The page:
• 3. DO NOT use a word (forward or reversed) contained in English or foreign dictionaries, spelling lists, or other word lists. These types of passwords are among the easiest to crack. On a moderately fast computer, it is possible to crack a dictionary word-based password in seconds. It is important to remember that generally a computer is doing the guessing, not a human. A computer can be programmed to search through any list of words and try any algorithmic variation. The ways in which users choose passwords are well known to the authors of password cracking programs. DO NOT use words that are acronyms, technology terms, geographical locations or product names (dictionaries for these exist, too). DO NOT use a password of all numbers or alphabetic characters. Mix numbers, letters and punctuation (where supported by the operating system). DO NOT use a password that is simply a word either preceded or followed (or both) by a non-alphabetical character. DO NOT use passwords that match a dictionary word with common “number-for-letter” substitutions. (Examples: a->2, a->4, b->8, e->3, h->4, I->1, l->1, o->0, s->$, s->2, s->5, z->5, etc. as in: airplane -> 4irpl4ne -> 41rpl4ne -> 41rpl4n3) DO NOT use passwords that are words with vowels deleted, or are made lowercase then reflected. (Example: mechanic -> mchnc, or Super -> superrepus). DO NOT use information easily obtained about you. This includes your first, middle or last name in any form, your initials or any nicknames you may have, spouse or children’s names or birth dates, pet names, license plate numbers, telephone numbers, ID numbers, the brand of your automobile (or the one you wish you had), the name of the street you live on, and so on. Such passwords are very easily guessed by someone who knows the user. DO NOT – repeat – DO NOT write passwords on sticky notes, desk blotters, calendars, or store it under your keyboard, under your phone, or online where it can be accessed by others. This is one of the most frequent ways unscrupulous users gain unauthorized access to computer systems. DO NOT use passwords that are so complicated they have to be written down. See above. DO NOT use passwords that you have used in the past. DO NOT share passwords except in true emergency circumstances or when there is an overriding operational necessity. Be sure to change your password immediately after sharing. In an emergency situation, be absolutely certain to whom you are giving your password, and how it will be used. Getting someone to reveal a password by deceit or lying is called “Social Engineering” (see The Razorpoint Security Glossary) and can be very effective in gaining unauthorized access to computer systems. Under normal circumstances a password should never be shared, but if it is, change it immediately after usage. Password Examples Bad Passwords Description Good Passwords Description mypassword Two dictionary words together. T*x4$M8n 8 characters, uses numbers, punctuation, and upper and lower case letters. 1234567 Repeating sequence. j@T”Pl4Ne Two words, separated by punctuation, using upper and lower case letters, and numeric substitution. abcabc Repeating sequence. M0ca5V@ca8 Two nonsense words, upper and lowercase letters, and punctuation. h311o Less than 8 characters, and based on a 5tg^YH%TG Simple pattern that doesn’t require dictionary word with common letter/number memorization. Not based on a dictionary substitutions. work, uses upper and lower case letters, and punctuation. test1234 Very common test or default password. *RUF8ruf Another pattern with appropriate characters. admin Very common default password. gandalf1 Based on the name of a popular character. john4 Based on the user’s name, too short, no upper case or punctuation. ydnic Still a proper name (even though it’s backwards), too short, no upper case, numbers, or punctuation. PORSCHE911 Proper name, in the dictionary, no lower case, or punctuation. Pepsi21 Product name with numbers at the end. May 1, 2006 Password Best Practices v1.5 Page 2 of 3 31 east 32nd street, sixth floor | new york city, new york 10016-5509 usa | tel: 212.744.6900 | fax: 212.744.6344 | www.razorpointsecurity.com | security@razorpointsecurity.com Copyright © 2001-2006 Razorpoint Security Technologies, Inc. All Rights Reserved.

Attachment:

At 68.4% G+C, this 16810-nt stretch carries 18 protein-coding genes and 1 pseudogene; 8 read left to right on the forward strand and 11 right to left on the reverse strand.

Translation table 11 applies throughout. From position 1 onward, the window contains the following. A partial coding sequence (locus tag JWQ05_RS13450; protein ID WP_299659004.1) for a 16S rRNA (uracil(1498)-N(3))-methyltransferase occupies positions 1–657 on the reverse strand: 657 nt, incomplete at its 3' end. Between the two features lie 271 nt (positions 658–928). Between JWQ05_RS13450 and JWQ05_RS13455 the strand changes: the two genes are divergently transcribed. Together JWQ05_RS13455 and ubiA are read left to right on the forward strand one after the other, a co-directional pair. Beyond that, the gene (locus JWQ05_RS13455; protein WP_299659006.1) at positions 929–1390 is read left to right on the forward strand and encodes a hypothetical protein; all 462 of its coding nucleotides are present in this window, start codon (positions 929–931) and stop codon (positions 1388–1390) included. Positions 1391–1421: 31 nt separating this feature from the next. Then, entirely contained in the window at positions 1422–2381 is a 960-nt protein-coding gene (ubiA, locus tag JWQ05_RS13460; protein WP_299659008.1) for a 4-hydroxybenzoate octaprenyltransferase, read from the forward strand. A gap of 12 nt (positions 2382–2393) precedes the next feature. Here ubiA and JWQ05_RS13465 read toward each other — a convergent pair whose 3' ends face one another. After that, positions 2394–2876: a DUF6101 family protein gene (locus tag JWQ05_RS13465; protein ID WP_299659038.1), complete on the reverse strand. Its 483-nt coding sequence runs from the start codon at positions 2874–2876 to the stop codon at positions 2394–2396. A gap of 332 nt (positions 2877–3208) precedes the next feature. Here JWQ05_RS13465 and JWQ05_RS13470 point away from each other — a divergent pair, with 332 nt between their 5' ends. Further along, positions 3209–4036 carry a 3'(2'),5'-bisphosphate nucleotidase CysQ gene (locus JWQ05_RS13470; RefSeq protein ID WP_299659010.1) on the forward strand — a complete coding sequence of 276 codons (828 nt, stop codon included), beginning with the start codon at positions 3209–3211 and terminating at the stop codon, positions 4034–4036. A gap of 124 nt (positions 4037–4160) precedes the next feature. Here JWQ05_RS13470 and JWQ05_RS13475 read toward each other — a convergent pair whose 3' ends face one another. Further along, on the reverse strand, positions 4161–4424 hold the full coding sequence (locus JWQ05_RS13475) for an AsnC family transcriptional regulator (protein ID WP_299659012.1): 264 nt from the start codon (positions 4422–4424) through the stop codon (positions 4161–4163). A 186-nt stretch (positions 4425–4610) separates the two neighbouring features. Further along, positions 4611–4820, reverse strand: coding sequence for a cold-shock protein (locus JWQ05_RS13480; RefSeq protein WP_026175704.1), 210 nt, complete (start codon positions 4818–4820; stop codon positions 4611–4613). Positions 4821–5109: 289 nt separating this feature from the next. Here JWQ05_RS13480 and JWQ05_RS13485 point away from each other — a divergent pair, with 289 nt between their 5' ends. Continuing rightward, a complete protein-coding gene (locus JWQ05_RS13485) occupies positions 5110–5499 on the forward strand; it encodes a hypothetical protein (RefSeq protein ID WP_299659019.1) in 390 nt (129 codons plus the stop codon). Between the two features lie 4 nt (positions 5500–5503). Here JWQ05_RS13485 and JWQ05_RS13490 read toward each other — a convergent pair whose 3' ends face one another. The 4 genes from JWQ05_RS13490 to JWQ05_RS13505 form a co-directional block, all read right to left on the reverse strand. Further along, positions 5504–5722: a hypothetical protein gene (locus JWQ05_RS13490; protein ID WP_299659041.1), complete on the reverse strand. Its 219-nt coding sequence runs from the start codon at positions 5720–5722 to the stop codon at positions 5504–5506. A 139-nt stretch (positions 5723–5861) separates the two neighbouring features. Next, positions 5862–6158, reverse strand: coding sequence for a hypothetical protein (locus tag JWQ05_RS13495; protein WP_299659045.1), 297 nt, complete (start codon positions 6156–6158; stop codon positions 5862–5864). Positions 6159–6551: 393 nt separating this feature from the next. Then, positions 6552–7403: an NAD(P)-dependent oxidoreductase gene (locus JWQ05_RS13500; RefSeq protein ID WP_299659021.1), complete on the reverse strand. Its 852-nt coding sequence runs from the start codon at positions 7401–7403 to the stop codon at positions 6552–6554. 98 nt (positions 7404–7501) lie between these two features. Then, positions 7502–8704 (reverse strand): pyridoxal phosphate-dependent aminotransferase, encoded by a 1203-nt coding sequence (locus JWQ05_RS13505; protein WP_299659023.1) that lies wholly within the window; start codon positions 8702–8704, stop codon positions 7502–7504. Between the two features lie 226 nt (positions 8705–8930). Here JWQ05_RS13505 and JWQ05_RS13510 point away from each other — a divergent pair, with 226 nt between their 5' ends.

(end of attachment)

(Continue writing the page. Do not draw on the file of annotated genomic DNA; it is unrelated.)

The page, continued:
• 4. Other Password Factoids: It is important to tailor your password to your system: • Most UNIX systems will only use the first eight characters of a password. Check your particular operating system. • Oracle applications such as LETS only allow $, _, and # as special characters. • UNIX passwords are case sensitive, so “password” is not the same as “PASSWORD”. Conversely, VMS passwords are not case sensitive, so “password” and “PASSWORD” are the same. • Use Secure Shell (SSH) (see: www.openssh.org) to avoid sending your password over a network as clear text. SSH encrypts username and password information before sending it over a network. Anytime you type your password to log in to another computer using telnet, ftp, rlogin, etc., your password can be stolen. Crackers can break into networks and steal your password using tools that “listen” for passwords. • If you suspect your password has been stolen, cracked or compromised in any way, change it immediately. For more information on appropriate password use and Internet security, please contact Razorpoint Security Technologies, Inc. at (www.razorpointsecurity.com). May 1, 2006 Password Best Practices v1.5 Page 3 of 3 31 east 32nd street, sixth floor | new york city, new york 10016-5509 usa | tel: 212.744.6900 | fax: 212.744.6344 | www.razorpointsecurity.com | security@razorpointsecurity.com Copyright © 2001-2006 Razorpoint Security Technologies, Inc. All Rights Reserved.